The physician had instructed the parents to give the baby another 40 mg dose of acetaminophen if he seemed uncomfortable after the operation. At that point the parents commented that "it seemed like a lot of medicine," and the error was discovered.

The baby's blood acetaminophen level at 4 hours postoverdose was 1243 µmol/L, far exceeding the upper end of the therapeutic range (66‑199 µmol/L). Other liver indices were normal.

Because the baby had received more than the toxic dose of 150 mg/kg and because 4-hour blood levels were in the "probable toxicity" range, the baby was treated with intravenous N-acetylcysteine, infused over 21 hours. At the end of this infusion, liver indices remained normal and blood acetaminophen levels had become undetectable. The baby was clinically well throughout and showed no evidence of long-term consequences.

Lim et el say that this case illustrates how easily acetaminophen overdoses may arise in pediatric patients, even with intelligent, educated parents. Another common route for overdose is repeated supratherapeutic dosing, which they say has become more common with the advent of combination analgesics and the availability of pediatric liquid formulations in different concentrations.

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Aspirin to prevent heart disease ‑ too risky for the healthy?

A new analysis of aspirin use for primary prevention of cardiovascular disease (CVD) shows the drug is associated with a higher risk for gastrointestinal or cerebral bleeding episodes than previously thought.

However, in patients with diabetes, a high rate of bleeding was seen irrespective of aspirin use. The authors say this might reflect reduced antiplatelet efficacy in patients with diabetes, who may represent "a different population in terms of both expected benefits and risks associated with antiplatelet therapy."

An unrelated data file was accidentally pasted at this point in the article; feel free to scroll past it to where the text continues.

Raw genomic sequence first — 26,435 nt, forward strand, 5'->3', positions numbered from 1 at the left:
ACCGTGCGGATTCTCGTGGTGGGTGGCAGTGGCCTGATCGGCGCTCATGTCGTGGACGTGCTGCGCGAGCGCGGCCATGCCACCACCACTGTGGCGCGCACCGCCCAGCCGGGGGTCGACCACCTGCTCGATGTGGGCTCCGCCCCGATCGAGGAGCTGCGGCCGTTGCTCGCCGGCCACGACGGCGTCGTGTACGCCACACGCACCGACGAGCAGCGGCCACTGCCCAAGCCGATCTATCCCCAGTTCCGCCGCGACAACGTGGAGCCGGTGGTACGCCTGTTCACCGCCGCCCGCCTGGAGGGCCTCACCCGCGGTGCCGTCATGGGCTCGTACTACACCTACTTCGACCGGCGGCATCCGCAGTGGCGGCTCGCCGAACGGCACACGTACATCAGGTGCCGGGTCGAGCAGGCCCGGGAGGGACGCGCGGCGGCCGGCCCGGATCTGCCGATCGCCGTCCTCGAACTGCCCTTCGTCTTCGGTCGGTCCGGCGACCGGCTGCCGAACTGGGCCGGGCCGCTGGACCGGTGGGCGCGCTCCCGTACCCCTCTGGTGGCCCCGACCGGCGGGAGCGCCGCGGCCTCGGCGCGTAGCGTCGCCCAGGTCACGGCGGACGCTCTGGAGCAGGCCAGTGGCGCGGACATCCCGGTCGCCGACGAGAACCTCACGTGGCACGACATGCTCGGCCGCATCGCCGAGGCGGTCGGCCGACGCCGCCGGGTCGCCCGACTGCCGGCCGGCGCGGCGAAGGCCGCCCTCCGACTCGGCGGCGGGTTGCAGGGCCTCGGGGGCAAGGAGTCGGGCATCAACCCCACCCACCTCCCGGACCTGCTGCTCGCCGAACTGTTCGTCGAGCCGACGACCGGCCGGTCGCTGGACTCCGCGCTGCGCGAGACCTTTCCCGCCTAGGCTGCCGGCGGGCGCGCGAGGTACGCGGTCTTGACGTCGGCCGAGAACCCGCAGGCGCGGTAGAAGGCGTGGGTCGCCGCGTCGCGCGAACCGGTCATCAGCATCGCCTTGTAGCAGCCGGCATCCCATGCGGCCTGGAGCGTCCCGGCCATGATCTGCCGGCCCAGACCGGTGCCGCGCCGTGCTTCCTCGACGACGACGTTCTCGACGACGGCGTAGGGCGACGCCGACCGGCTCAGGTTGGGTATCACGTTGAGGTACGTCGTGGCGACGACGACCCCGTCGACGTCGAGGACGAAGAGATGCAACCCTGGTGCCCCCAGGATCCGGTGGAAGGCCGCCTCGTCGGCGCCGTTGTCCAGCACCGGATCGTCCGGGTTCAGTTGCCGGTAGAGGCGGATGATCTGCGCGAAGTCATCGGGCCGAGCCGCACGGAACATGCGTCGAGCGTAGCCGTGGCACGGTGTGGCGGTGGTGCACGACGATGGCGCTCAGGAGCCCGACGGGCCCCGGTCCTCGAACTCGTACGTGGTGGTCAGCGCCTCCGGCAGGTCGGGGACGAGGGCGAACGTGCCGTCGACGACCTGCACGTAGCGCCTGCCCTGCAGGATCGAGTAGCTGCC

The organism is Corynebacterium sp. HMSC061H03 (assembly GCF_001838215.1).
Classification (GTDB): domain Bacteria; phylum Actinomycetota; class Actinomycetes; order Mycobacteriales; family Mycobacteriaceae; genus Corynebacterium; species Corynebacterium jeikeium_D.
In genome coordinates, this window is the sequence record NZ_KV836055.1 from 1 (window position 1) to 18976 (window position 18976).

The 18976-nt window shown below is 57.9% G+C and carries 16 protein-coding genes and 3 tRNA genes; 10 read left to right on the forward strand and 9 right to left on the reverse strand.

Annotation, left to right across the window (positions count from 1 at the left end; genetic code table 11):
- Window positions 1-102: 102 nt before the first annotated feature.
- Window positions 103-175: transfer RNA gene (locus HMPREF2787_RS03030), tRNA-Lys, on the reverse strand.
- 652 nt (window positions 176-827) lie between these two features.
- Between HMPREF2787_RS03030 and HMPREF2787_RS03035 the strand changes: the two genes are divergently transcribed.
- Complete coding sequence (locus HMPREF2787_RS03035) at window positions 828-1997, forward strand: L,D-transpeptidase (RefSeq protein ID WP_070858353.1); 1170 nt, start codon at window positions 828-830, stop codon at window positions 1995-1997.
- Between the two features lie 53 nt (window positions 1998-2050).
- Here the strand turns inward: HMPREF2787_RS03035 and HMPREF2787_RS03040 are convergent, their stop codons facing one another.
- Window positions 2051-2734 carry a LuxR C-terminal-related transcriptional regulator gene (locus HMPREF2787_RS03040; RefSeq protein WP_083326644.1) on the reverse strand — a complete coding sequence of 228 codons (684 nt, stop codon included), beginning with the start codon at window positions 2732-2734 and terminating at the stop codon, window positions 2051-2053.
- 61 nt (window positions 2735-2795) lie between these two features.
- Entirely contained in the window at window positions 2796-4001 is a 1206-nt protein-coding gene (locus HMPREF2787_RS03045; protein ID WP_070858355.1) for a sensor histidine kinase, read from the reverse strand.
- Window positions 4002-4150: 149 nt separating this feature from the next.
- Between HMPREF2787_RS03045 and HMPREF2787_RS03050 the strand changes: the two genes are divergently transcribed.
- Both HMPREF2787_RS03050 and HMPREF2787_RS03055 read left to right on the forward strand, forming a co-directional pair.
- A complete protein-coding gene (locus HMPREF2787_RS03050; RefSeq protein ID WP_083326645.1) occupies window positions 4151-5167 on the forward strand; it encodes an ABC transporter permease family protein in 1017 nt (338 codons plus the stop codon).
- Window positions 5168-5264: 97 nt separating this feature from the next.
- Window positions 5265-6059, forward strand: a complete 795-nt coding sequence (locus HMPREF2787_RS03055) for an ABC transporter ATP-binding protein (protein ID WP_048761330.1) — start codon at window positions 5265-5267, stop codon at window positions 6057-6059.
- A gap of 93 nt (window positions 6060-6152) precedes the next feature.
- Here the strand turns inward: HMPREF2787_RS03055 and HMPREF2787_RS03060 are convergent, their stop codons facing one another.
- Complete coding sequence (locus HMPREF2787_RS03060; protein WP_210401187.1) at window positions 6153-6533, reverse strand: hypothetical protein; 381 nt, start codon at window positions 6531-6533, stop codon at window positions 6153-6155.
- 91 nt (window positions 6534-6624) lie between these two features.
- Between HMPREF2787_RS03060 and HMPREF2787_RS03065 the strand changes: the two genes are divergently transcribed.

The population-based cohort study, published in JAMA , was conducted by Antonio Nicolucci (Consorzio Mario Negri Sud, Italy) and team. It included 186,425 patients who were treated with low-dose aspirin (≤300 mg) and 186,425 controls who did not use aspirin between January 2003 and December 2008.

During a median follow-up period of 5.7 years, the incidence of hemorrhagic events was 5.58 per 1000 person‑years for aspirin users versus 3.60 per 1000 person‑years for nonaspirin users, corresponding to an incidence rate ratio (IRR) of 1.55. The authors say the increase in bleeding risk is greater than previously reported in randomized clinical trials and estimated in a large meta-analysis ‑ and may mean that the expected benefits of routine aspirin in terms of number of cardiovascular events avoided are not outweighed by the risks, at least for people at relatively low baseline risk.

Aspirin use was associated with a significantly greater risk for major bleeding in most of the subgroups investigated, including gender, age, and hypertension.

However, it was not associated with a significantly increased risk for bleeding in diabetes patients. The baseline risk for bleeding in the absence of aspirin therapy was higher among individuals with diabetes than those without diabetes, at 5.35 versus 3.32 events per 1000 person‑years. But the incidence rate for bleeding events was increased only marginally with aspirin use among diabetes patients (IR=5.83 vs 5.35), whereas it was increased significantly in those without diabetes (IR=5.53 vs 3.32).

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By Neil Osterweil